Coal Exports Increase While Coalfield Communities Still Face Crisis


Clintwood High School, Clintwood, VA | Photo: Nick Mullins

I just read an article in the Williamson Daily News citing that coal exports have increased coal production in the area. I’m sure there are many people in the coalfields rejoicing at this news, but before folks begin to celebrate, it’s important to think about what it really means.

The mine where I worked produced high-grade metallurgical coal used to produce steel. It was mined near Clintwood, Virginia in Dickenson County, trucked to the preparation plant in Coeburn, Virginia then loaded onto Norfolk Southern trains bound for coal export terminals on the coast. Most often our coal went to the Dominion Terminal in Newport News owned by Alpha Natural Resources. From there, it went to the world market.

In 2007-08, we were told that most of the coal was going to Europe where peak market prices reached $350 per ton. This is quite substantial seeing as our mine alone was producing an average of 1.7 million tons of coal annually with a workforce of only around 300 miners. Then came the market bust.

The company began issuing memos explaining that most of the world’s steel blast furnaces were ceasing production. Not long after, a helicopter full of investors from India landed at our mine to receive a tour. We were later informed that thanks to natural disasters in Australia, and Alpha’s top-notch global coal sales team, our mine would not be idled.

At the time I didn’t think too much about it. I was happy that Alpha was able to sell coal and I was able to maintain a high paying job in an area decimated by mono-economic poverty. Years later I see things much differently.

Out of curiosity, I went to the US Energy Information Administration and began digging around to uncover the total worth of coal produced by the mine where I worked, Paramont’s Deep Mine #26. First I determined that the mine produced 17,595,507 tons of coal from 2002 to 2016. I then took the average annual export price for met coal over the same 14 year period and came up with an average price of $118.47 per ton. Paramont’s Deep Mine 26 produced a conservative $2 billion dollars’ worth of coal. If this one mine produced this much wealth in coal, one could not fathom what has been extracted from our county by multiple mines over the course of nearly a century.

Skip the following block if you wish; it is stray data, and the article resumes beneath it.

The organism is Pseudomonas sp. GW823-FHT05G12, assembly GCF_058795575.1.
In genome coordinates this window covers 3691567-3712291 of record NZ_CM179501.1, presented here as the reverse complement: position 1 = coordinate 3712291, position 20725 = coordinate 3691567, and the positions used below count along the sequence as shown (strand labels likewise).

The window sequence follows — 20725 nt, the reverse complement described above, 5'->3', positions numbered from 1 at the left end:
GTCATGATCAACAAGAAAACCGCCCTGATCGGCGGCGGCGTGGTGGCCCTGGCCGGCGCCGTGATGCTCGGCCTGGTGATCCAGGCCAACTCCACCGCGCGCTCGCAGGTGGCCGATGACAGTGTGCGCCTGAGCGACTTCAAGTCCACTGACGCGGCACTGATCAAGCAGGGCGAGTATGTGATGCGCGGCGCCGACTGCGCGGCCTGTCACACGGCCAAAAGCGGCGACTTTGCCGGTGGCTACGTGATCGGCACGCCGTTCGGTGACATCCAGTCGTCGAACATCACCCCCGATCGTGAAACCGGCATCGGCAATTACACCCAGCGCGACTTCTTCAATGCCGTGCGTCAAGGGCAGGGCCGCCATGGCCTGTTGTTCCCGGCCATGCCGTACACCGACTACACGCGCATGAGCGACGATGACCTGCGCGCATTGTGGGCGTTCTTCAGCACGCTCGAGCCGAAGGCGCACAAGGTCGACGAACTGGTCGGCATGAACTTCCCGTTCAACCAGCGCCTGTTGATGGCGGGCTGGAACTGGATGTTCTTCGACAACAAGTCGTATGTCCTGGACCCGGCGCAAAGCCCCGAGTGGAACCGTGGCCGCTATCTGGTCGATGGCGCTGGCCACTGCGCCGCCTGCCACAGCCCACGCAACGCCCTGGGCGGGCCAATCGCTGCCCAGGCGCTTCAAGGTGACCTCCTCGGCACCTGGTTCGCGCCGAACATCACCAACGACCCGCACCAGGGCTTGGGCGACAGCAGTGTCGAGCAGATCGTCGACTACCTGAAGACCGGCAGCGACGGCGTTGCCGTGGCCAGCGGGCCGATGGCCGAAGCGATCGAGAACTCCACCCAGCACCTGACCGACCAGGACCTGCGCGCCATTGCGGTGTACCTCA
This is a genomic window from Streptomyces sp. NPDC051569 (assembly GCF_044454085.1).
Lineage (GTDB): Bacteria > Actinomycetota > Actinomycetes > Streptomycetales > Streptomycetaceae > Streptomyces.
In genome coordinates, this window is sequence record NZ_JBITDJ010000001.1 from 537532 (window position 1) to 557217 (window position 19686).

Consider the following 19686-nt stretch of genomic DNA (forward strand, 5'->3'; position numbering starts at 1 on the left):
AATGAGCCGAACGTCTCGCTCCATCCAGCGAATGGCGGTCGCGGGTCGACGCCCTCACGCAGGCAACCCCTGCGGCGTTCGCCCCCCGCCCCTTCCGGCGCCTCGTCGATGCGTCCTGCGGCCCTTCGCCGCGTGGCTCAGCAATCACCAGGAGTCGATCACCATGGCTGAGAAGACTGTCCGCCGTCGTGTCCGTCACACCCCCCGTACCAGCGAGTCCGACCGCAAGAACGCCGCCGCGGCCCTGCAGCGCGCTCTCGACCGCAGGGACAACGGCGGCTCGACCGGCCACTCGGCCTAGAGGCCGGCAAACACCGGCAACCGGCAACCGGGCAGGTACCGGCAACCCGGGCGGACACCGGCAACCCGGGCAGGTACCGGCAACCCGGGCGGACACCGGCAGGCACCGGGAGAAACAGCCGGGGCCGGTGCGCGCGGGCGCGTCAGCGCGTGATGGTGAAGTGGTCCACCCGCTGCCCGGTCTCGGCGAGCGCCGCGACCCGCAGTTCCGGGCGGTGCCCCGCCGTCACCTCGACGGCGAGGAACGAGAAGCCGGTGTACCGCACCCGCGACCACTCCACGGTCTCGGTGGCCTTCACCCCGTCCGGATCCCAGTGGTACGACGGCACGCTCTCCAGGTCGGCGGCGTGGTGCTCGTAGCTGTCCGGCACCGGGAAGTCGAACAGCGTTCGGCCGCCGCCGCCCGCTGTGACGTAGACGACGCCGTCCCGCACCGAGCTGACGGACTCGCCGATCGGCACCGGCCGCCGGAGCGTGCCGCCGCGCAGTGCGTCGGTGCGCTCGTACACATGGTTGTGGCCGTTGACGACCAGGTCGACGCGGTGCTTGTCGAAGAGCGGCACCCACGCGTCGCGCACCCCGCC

The coal we were producing wasn’t helping our county, our nation, and certainly not the working class. It was going to foreign countries whose corporations were benefiting from the coal we sacrificed our health to extract. In the case of countries like India and China, US met coal was/is being used to produce steel with fewer environmental regulations and labor rights for the mill worker. The cheaper steel they produce as a result is then used to manufacture goods which end up in the US and sold back to us at big box stores for profits that keep the Walton’s in the top 1 %. Some steel does come back to the US to supply manufacturers here. Still, it’s not much help for the working classes. Many manufacturers have switched to temp-to-hire agencies that pay workers less than a living wage with mandatory overtime and few if any healthcare benefits.

Naturally, all the $2 billion dollars worth of coal produced by Deep Mine 26 did not end up in the pockets of Paramont Coal Corporation, LLC a subsidiary of Alpha Natural Resources. The $2 billion was distributed along the trade chain, soaked up by company owners and investors starting with Alpha and continuing to the transportation companies, the steel producers, the product manufacturers, the retailers, construction companies, and anyone else who used the steel our coal produced.

But this is where it really gets annoying. During Deep Mine 26’s period of operation, the Dickenson County School System needed to replace its 50-year-old high schools and some of its 30-year-old elementary schools. When the new centralized Ridgeview High School was constructed in 2014-15, it came at a cost of roughly $110 million dollars, ninety-five percent of which was being funded by the US Army Corp of Engineers. Since that time the county has had to cut budgets and staff to survive. Just this past weekend, I heard first hand from teachers who were sourcing external funds for basic class supplies on their own.

These issues bring to light many questions. How much has the coal in Dickenson County been worth and why haven’t the companies who own it and produce it paid their fair share of taxes on it? Who are the local politicians allowing this to continue year after year, decade after decade? How did outside companies come to own all our mineral rights in the first place? Why didn’t our local politicians stand up against the unethical means by which they were purchased? Why haven’t there been investigations and lawsuits?